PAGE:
20. A Computational Investigation Of Minimal Invasive Spine Surgery

    DEFF Research Database (Denmark)

    Rasmussen, Sten; Rasmussen, John

    Introduction: MISS has been used for more than a decade. The reasoning is the perception that a gentle surgery is more beneficial for the patient. Especially since traditional open spine surgery (TOSS) has several reported limitations including blood loss, muscle pain and infection. Minimal...

  1. Minimally invasive cosmetic dentistry: smile reconstruction using direct resin bonding. (United States)

    Prieto, Lucia Trazzi; Araujo, Cintia Tereza Pimenta; de Oliveira, Dayane Carvalho Ramos Salles; de Azevedo Vaz, Sergio Lins; D'Arce, Maria Beatriz Freitas; Paulillo, Luis Alexandre Maffei Sartini


    Discrepancies in tooth size and shape can interfere with smile harmony. Composite resin can be used to improve the esthetics of the smile at a low cost while offering good clinical performance. This article presents an approach for restoring and correcting functional, anatomic, and esthetic discrepancies with minimal intervention, using composites and a direct adhesive technique. This conservative restorative procedure provided the patient with maximum personal esthetic satisfaction.

  2. Minimally Invasive Aesthetic Solutions - Porcelain Veneers and Lumineers


    Zlatanovska, Katerina; Dimova, Cena; Zarkova, Julija


    Porcelain veneers present a conservative solution for patients who demand improvement of the shape, position and color of their anterior teeth without the removal of substantial amounts of tooth substance. No-or minimal-preparation veneers associated with enamel preservation offer an excellent results in aesthetic dentistry and become an essential component in creating restorations that are functional and have increased longevity. The current literature was reviewed to search for the most ess...

  3. Editor’s Pick: Recent Developments in Minimally Invasive Radical Prostatectomy

    Directory of Open Access Journals (Sweden)

    Jarno Riikonen


    Full Text Available Minimally invasive surgery has gained a dominant status in prostate cancer surgery during the last decade. The benefits of minimally invasive prostatectomy were demonstrated by pioneers of conventional laparoscopic prostatectomy, however, the real domination of laparoscopy in radical prostatectomy (RP started after the dissemination of robotic surgery. Robot-assisted surgery still remains the most widespread method to perform minimally invasive RP, although the recent evolution of laparoscopic technology and instruments has evoked interest in conventional laparoscopy again. The recent developments in the technique of RP are focused on decreasing invasiveness and complications. The recent methods to improve postoperative functional outcome of RP can be utilised without compromising the oncological results.


    Directory of Open Access Journals (Sweden)

    A. N. Chelnokov


    Full Text Available Introduction. Closed intramedullary nailing and external fixation are minimally invasive treatment options in radial and ulnar shaft fractures. We found no comparative studies of these methods in the current literature. Objective. A comparative analysis of both methods in radial and ulnar shaft fractures treated by closed intramedullary nailing and external fixation. Material and methods. 63 patients with forearm shaft fractures treated by closed intramedullary nailing (group I; 24 patients treated by external fixation (group II. All patients were operated within 30 days after injury. Postoperatively, all patients were evaluated clinically (range of motion of elbow and wrist, rotation of the forearm and radiologically. Disability of the Arm, Shoulder and Hand (DASH score was used to assess the functional status and quality of life. Results. The average time of radiological bone union in the group I and group II was 12,6 ± 1,4 weeks. and 12,7 ± 0,6 weeks, accordingly. Statistically significant differences in range of motion in the elbow and wrist occurred in 1 month after the surgery with the advantage in Group I. Restoration of rotation was faster in Group I up to 1 year after surgery. DASH scores in 2 month after the surgery were 11,2±1,96 in the nailing group (as in healthy population and 45,2±6,7 in the external fixation group. In 6 months after surgery the subjective assessment of the quality of life did not differ in both groups. Conclusion. Both minimally invasive methods of surgical stabilization provide restoration of anatomy of the forearm and complete functional recovery in final outcome, but closed intramedullary nailing results with significantly more rapid restoration of range of motions and quality of life measures.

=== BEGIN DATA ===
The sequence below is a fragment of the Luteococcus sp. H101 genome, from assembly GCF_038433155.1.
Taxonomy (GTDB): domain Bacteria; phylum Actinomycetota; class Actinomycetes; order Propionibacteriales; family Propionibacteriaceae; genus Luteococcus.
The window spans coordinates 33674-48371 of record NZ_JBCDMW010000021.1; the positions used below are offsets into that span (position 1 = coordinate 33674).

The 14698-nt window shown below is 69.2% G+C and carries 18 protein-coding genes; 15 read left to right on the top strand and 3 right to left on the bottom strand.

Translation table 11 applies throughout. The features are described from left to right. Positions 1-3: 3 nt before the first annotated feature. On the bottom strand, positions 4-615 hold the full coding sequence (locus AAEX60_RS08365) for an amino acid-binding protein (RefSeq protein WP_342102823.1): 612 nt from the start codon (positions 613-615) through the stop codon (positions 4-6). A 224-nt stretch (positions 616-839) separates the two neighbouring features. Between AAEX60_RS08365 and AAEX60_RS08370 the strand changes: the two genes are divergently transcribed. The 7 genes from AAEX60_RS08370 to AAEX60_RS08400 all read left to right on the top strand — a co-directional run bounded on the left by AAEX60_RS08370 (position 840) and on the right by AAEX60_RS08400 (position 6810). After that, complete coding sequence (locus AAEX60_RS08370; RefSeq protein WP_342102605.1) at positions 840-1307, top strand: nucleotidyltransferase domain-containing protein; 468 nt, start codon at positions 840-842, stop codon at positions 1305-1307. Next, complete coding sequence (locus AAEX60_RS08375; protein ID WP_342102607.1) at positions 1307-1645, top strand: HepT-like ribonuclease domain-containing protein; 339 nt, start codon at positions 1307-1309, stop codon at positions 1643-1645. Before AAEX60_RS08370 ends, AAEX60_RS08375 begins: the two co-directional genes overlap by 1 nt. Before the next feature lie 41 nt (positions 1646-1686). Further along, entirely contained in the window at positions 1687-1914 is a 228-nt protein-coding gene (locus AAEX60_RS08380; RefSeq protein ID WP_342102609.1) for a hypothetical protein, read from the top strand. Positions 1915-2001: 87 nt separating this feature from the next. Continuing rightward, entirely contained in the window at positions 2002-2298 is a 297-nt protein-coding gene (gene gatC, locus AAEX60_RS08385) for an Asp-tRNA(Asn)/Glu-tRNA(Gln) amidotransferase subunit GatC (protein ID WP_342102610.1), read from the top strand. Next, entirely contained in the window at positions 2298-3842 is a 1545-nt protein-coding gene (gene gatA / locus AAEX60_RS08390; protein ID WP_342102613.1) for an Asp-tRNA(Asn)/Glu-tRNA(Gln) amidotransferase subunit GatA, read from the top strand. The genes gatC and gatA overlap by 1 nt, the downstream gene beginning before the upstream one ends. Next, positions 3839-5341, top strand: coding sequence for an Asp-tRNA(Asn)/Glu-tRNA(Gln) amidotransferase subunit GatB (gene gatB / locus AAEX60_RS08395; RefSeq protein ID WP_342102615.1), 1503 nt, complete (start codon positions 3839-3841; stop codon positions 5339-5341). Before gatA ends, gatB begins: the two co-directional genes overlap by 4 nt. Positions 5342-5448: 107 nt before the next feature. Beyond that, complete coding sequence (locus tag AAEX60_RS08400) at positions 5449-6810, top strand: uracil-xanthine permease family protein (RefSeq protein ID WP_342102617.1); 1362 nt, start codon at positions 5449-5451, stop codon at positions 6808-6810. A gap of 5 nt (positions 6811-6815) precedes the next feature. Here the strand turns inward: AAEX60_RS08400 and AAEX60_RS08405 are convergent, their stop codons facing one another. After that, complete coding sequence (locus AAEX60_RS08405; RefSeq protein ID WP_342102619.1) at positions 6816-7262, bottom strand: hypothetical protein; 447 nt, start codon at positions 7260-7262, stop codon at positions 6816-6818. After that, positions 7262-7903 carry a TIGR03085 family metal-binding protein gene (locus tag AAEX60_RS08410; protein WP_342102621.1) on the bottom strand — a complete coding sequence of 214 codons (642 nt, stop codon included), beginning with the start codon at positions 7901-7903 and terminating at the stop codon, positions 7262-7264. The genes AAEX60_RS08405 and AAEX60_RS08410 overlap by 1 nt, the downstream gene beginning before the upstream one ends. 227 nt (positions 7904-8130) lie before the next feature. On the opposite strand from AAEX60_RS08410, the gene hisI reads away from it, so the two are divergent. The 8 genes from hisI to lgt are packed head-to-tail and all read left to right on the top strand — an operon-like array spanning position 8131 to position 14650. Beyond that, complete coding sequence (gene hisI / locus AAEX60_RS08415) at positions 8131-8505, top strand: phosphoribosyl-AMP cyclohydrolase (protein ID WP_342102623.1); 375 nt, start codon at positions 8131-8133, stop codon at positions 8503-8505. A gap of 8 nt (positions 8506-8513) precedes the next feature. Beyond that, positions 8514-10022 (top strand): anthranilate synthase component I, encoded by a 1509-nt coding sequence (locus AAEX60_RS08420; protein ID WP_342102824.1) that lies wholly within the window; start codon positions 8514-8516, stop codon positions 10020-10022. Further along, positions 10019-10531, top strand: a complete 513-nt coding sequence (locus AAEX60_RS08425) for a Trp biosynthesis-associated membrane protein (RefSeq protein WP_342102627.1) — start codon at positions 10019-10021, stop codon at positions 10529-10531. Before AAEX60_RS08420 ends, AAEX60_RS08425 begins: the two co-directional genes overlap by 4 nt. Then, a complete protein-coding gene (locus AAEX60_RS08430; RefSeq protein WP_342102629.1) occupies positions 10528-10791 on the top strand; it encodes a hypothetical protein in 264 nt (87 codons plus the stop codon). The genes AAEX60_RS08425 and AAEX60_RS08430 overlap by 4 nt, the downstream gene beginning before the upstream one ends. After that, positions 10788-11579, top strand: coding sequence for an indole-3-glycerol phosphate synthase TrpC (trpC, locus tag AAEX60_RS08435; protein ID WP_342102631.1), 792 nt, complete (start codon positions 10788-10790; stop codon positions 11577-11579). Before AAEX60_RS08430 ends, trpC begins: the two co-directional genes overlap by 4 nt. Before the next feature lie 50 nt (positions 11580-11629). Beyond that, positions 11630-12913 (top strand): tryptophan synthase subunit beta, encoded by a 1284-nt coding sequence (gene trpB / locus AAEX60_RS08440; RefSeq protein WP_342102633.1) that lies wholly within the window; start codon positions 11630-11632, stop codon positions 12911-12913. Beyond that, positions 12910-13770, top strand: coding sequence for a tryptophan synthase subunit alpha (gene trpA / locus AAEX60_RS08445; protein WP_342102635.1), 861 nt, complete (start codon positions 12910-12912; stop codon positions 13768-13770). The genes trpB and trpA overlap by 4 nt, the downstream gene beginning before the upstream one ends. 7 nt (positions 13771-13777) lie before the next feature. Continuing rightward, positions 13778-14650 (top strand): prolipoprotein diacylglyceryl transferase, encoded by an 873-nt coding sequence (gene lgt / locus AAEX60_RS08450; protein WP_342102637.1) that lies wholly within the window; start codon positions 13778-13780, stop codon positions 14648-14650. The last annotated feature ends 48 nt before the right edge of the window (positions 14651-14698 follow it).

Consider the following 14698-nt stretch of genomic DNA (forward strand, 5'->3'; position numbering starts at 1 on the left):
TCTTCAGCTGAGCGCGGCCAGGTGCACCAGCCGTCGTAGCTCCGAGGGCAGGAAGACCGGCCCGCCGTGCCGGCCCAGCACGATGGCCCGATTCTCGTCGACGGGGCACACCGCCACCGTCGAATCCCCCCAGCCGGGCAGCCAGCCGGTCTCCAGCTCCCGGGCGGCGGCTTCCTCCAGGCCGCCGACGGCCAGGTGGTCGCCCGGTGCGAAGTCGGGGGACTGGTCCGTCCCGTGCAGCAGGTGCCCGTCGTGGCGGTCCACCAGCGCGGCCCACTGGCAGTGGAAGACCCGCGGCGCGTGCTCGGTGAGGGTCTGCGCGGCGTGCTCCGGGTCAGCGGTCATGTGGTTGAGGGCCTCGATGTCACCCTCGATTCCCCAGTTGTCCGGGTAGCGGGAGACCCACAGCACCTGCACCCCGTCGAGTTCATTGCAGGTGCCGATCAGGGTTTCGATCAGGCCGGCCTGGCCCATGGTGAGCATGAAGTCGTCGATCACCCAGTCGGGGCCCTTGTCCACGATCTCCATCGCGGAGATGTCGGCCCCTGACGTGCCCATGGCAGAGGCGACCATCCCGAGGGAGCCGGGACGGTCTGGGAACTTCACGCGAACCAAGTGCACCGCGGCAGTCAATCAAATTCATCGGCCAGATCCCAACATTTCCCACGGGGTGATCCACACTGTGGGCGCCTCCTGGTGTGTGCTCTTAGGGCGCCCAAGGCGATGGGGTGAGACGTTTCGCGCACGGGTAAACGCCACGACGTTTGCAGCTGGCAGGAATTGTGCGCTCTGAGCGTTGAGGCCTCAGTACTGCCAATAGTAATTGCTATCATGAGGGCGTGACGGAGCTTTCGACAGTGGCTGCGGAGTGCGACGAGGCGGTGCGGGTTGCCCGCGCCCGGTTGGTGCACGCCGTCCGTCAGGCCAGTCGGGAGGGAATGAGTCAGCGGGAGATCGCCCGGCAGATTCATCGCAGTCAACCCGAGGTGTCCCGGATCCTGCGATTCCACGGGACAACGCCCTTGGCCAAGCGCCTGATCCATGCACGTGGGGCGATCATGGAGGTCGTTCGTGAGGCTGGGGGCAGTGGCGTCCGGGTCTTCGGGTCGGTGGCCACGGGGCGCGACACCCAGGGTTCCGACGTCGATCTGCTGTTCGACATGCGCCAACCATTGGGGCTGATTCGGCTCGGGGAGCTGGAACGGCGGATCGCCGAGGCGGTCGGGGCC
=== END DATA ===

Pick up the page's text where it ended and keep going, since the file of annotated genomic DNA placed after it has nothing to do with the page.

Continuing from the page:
5. The trends of minimally invasive surgery for benign gynecologic lesions, 1997-2007 in Taiwan

    Directory of Open Access Journals (Sweden)

    Ming-Ping Wu


    Full Text Available The use of minimally invasive surgery (MIS has grown over the past two decades in Taiwan and worldwide. Laparoscopic surgery has been applied to manage the adnexal mass, and ectopic pregnancy since 1989, followed by the first case series of laparoscopic-assisted vaginal hysterectomy (LAVH in 1992 in Taiwan. These cases successfully advanced the development of the laparoscopic field. The most significant finding for hysterectomy is the significant increase of laparoscopic hysterectomy (LH from 5.75% to 37.50%, which is accompanied by the decrease of total abdominal hysterectomies (TAH from 77.93% to 48.12%, in 1997 and 2007, respectively. Laparoscopic surgery increased significantly from 35.78% to 71.66% for benign ovarian tumor; laparoscopic procedures significantly increased from 18.9% in 1997 to 73.95% in 2007 for ectopic pregnancy. Surgeon acceptance and a rapid evolution of instrumentation have enabled the use of laparoscopy to flourish in recent years. Based on nationwide population-based studies, the choices of surgical procedures are found to be dependent on patient factors, surgeon factors, and hospital factors. The academic activities launched by the MIS-related medical associations significantly lower the threshold for entering the field of endoscopy for gynecologists. This review demonstrates a considerable shift in the use of laparoscopic surgery as MIS in the approaches of benign gynecologic conditions, hysterectomy, ovarian tumor, and ectopic pregnancy, during the past 15 years in Taiwan. As a minimally invasive approach, laparoscopic surgery represents a profound change in patients, surgeons, and hospitals where the surgeries were performed.